Chopper crash: Experts focus on compliance of safety rules

Periodic maintenance of the chopper and the choice of helipad location for flight operations require regulation, they say.

Written by Neha Kulkarni | Mumbai | Published:May 29, 2017 1:43 am

THREE DAYS after the chopper of Chief Minister Devendra Fadnavis crashlanded at Nilanga in Latur district, safety experts have raised questions about the compliance of chopper flying and maintenance rules. Periodic maintenance of the chopper and the choice of helipad location for flight operations require regulation, they say.

In a similar incident in December 2016, an emergency landing was called by the pilot of a chopper handled by Aman Aviation company at Aarey colony which led to a crash and claimed three lives. Preliminary evidence had pointed to ‘clutch failure’ of the chopper for the mishap.

The rules, mentioned under the Civil Aviation Requirements (CAR), are enforced by the Directorate General of Civil Aviation (DGCA). The guidelines, formed in 1997, describe specific rules for the periodic maintenance of choppers, seating capacity, pilots qualified to ride the chopper and other technical details. A portion of the guidelines was revised in January 2017 after the crash in Aarey which made maintenance rules for operators stricter.

Experts have quizzed whether guidelines regulated by the DGCA are being met. “The DGCA has a set of guidelines with respect to maintenance of the chopper and checks before take-off and after landing. Even while selecting the location of the helipad, guidelines must be followed. In investigative reports, the chopper’s confirmation to the rules set must be highlighted,” said safety expert Mangala Narsimhan.

In Nilanga, the chopper’s wheels got entangled into the electrical wires above the slums at Shivaji Mahavidyalaya school ground in Latur . It later fell on certain hutments in the area, destroying two-three makeshift slums.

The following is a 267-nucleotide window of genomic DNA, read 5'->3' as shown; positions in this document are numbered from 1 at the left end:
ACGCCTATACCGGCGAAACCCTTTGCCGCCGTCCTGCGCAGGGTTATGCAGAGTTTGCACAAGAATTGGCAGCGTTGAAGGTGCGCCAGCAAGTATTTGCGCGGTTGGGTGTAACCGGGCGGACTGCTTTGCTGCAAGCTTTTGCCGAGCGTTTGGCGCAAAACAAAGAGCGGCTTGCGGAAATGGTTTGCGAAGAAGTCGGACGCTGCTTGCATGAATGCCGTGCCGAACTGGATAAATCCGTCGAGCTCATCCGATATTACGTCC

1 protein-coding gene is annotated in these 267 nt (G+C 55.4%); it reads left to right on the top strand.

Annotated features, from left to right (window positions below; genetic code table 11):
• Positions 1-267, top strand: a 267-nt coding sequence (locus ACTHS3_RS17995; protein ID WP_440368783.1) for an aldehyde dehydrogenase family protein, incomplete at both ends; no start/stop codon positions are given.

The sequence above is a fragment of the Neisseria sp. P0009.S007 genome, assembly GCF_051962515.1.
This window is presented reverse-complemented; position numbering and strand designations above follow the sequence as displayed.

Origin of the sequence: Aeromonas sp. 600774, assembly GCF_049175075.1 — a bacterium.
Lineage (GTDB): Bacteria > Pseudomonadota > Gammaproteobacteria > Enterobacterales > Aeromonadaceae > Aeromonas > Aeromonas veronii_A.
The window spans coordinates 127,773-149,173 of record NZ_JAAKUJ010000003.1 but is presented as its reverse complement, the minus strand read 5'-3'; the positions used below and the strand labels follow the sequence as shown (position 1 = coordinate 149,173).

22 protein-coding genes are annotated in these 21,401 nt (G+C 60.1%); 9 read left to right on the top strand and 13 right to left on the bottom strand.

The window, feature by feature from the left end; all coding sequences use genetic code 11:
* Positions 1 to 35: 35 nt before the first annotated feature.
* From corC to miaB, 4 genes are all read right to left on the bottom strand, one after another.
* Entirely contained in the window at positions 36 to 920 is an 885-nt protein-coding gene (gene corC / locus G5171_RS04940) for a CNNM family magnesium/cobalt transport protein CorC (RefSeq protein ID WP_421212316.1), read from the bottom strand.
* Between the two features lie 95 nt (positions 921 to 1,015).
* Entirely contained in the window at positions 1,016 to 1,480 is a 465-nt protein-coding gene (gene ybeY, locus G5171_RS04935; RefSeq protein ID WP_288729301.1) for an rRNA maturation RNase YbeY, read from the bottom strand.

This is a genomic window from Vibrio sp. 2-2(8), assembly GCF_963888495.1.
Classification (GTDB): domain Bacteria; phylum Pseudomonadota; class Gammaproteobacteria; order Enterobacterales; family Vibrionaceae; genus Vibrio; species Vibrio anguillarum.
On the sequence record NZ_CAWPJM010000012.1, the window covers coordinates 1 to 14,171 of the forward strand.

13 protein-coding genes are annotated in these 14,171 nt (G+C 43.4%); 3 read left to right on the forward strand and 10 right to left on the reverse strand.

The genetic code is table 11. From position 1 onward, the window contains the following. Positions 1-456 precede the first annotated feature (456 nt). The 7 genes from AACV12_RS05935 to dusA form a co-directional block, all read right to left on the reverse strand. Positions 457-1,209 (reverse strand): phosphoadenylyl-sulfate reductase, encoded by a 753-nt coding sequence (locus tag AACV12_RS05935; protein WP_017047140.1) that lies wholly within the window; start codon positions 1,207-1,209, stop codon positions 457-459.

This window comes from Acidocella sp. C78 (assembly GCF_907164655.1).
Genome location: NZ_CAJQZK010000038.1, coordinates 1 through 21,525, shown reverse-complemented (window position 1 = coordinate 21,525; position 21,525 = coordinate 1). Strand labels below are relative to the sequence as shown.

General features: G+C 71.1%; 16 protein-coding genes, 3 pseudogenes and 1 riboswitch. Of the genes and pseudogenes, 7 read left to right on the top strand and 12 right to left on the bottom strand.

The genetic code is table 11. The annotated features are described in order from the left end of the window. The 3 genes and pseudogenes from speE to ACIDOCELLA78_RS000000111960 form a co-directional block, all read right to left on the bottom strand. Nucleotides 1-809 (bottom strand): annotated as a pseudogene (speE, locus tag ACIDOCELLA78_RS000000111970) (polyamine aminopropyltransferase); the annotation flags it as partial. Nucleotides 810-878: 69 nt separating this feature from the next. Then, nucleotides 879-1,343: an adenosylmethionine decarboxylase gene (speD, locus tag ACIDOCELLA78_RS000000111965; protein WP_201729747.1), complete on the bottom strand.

“During flight operations, ensuring absence of obstacles around the sight also becomes important. It may not be important when a ride is scheduled under normal conditions. However, during emergency landing, it could prove to be a problem, like the presence of slums did in this case,” said another safety expert.

Others also questioned if the maps inside the chopper are updated to ensure pilots are aware of the new transmission lines in path. “The maps inside the chopper must carry exact information about the height at which new transmission lines have been placed,” added Narsimhan.

However, officials from the district collector office at Latur said that all necessary guidelines have been met. “The required guidelines as mentioned by DGCA in its report on temporary helipads were followed before the CM’s chopper’s took off. Also, as the helipad has been in use many times in the past one month, things were under control,” he said.

“Both accidents are under investigation by Aviation Accidents Investigation Bureau. Any action will be taken after reports are accepted by the government. As far as compliance to regulations by operators are concerned, DGCA keeps a check through periodic surveillance and audits,” said DGCA Joint General Manager (Air Safety) Lalit Gupta.

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